Sunday, July 21, 2013

#FreeBrad Hall Of Shame: Lamo, Obama, Choike, Lind, Showman, et al.

“We are a nation of laws.  We don’t let individuals make decisions about how the law operates.  He[Bradley Manning] broke the law!” – President Obama

The rogues' gallery of those eager to participate in the persecution of whistleblower Bradley Manning will go down in infamy.
Adrian Lamo, the Über lame snitch who seized his 15 minutes of fame by ratting out a young soldier in Iraq who was troubled by conscience, made an early appearance in Manning's court martial trial.  Alleged chats between the two men had been circulating for years by then, and Lamo had given interviews gloating over the power he wielded after the naive Manning misplaced trust in an online friend. His appearance in court did nothing to change the impression of Lamo as someone incapable of experiencing remorse.

Credit: Courtroom artist Deb VanPoolen,
Col. Denise Lind, the judge presiding over the court martial, has cooperated with the government so well that historians will search in vain for evidence of blind, impartial justice being applied in the case. Her ultimate boss, the commander-in-chief, stated publicly years ago of Manning, "He broke the law," so that whichever judge was chosen to preside would have gone into the case with the clear understanding that President Obama expected a guilty verdict.

Presumably someone further down the chain of command gave Lind orders to read out the charges against Manning so rapidly that reporters were unable transcribe them accurately during the pre-trial hearings. And, the same government that came into office bragging about how transparent they would be also declined to produce a written transcript of the legal proceedings. (Crowd funding hired a stenographer for the people after that shameful display of bias, and full transcripts are available to us here.)

Lind denied many of the witnesses Manning's defense team wished to call. As the trial progressed, it became evident that the prosecution had a rather weak case -- which probably accounted for the 3+ year delay in bringing the court martial to trial, in clear violation of the military's own code of law which stipulates 120 days. No one could find the acceptable use policy allegedly signed and violated by Manning, and at least in public no one could demonstrate that any of the low classified or unclassified information Manning admits providing to Wikileaks caused harm to anyone. The prosecution was allowed to make the argument that Manning aided the enemy because he knew the information he shared would be available on the Internet -- and "Al Qaeda" uses the internet. Wow. The U.S. government would deserve to lose a 6th grade debate contest using that kind of logic.
Jihrleah Showman testifies by Clark Stoeckley @Wikileaks truck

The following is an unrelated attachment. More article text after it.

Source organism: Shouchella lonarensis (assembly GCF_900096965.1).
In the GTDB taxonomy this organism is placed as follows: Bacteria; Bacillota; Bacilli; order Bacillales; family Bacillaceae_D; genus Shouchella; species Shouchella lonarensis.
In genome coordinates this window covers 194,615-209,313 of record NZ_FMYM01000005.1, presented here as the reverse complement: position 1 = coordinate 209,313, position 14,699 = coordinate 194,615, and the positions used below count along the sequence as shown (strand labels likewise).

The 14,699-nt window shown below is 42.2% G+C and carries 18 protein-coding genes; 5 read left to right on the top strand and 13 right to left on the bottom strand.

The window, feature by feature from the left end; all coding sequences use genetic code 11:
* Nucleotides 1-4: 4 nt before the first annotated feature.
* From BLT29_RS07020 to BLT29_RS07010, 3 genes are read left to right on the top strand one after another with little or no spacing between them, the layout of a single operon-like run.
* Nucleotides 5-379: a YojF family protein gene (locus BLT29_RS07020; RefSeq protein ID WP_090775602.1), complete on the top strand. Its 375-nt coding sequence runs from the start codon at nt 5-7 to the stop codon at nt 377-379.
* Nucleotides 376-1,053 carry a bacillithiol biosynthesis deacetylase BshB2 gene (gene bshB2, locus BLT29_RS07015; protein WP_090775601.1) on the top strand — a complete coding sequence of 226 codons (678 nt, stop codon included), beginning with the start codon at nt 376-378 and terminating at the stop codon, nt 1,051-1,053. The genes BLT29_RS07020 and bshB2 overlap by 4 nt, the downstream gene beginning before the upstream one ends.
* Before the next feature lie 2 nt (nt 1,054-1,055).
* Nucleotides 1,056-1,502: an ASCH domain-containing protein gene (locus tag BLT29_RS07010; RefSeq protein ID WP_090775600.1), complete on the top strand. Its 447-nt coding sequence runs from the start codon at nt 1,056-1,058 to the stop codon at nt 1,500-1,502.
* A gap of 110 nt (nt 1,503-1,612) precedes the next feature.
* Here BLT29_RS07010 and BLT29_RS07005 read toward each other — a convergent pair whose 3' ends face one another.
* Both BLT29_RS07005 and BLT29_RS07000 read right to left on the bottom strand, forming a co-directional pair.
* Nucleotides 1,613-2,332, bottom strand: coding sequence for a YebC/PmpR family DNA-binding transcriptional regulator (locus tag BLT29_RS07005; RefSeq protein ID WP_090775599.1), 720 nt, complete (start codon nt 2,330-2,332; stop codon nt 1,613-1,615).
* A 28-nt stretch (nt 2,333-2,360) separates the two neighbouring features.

Then, last week, at the 11th hour in the court martial trial and after the defense had rested its case, Judge  Lind allowed the prosecution to bring a witness in rebuttal who had suddenly "remembered" Manning making anti-American statements. From via the website Popular Resistance:
In a cynical move, the government prosecution recalled former Specialist Jihrleah Showman, a supervisor against whom Manning had filed an Equal Opportunity complaint. Following Manning’s complaint, Showman was admonished for her use of homophobic language in conversation and workplace signage. In the years since, she has vied for media appearances, augmented by her own vitriolic Tweets, attacking Manning as well as his supporters. Now, at the eleventh hour, she claims to recall a conversation with the 25-year-old army private in which he allegedly shared anti-American opinions. 
According to the defense, Ms. Showman is lending an intentional and inaccurate spin to comments Manning made regarding his refusal to follow any authority blindly as an “automaton” (in Manning’s own words) so that they conform to the prosecution’s characterization of someone disloyal to the United States. 
No other witness from the prosecution or defense ever testified that Manning harbored any anti-American sentiments, including Ms. Showman herself during previous trips to the stand in this case. In fact, several witnesses offered just the opposite.
And while we're constructing this hall of shame, let's not forget the corporate "news" outlets that spurned Manning when he tried to share the Iraq and Afghanistan war logs files prior to contacting Wikileaks. For shame, New York Times. For shame, Washington Post. For shame, Politico. You all only jumped on the publishing bandwagon after Wikileaks had stuck its neck out (and Julian Assange has been hounded ever since, residing today under virtual house arrest at the Ecuadorian embassy in London, where he continues to do good work).
Ret. Col. Daniel Choike, Quantico Brig commander when Manning was imprisoned there (Sketch by Clark Stoeckley)
Manning's pre-trial detention produced many a shameful episode as well: being caged outdoors in the desert in Kuwait for several days, a place Manning felt sure he would die. Then nine months of solitary confinement at the Marine brig in Quantico, Virginia where the ghosts of Jefferson and Madison might well have cringed to see a young soldier standing naked at attention outside his cell -- allegedly to prevent him from suicide. Many of those responsible remain nameless -- but they know who they are.

Ditto the man or woman who denied UN Special Rapporteur on Torture Juan Mendez an interview with Manning. (Mendez was also denied an opportunity to testify in Manning's trial as a witness for the defense.)

I leave you with Manning's immortal words:
We are all human and we are killing ourselves and no one seems to care.

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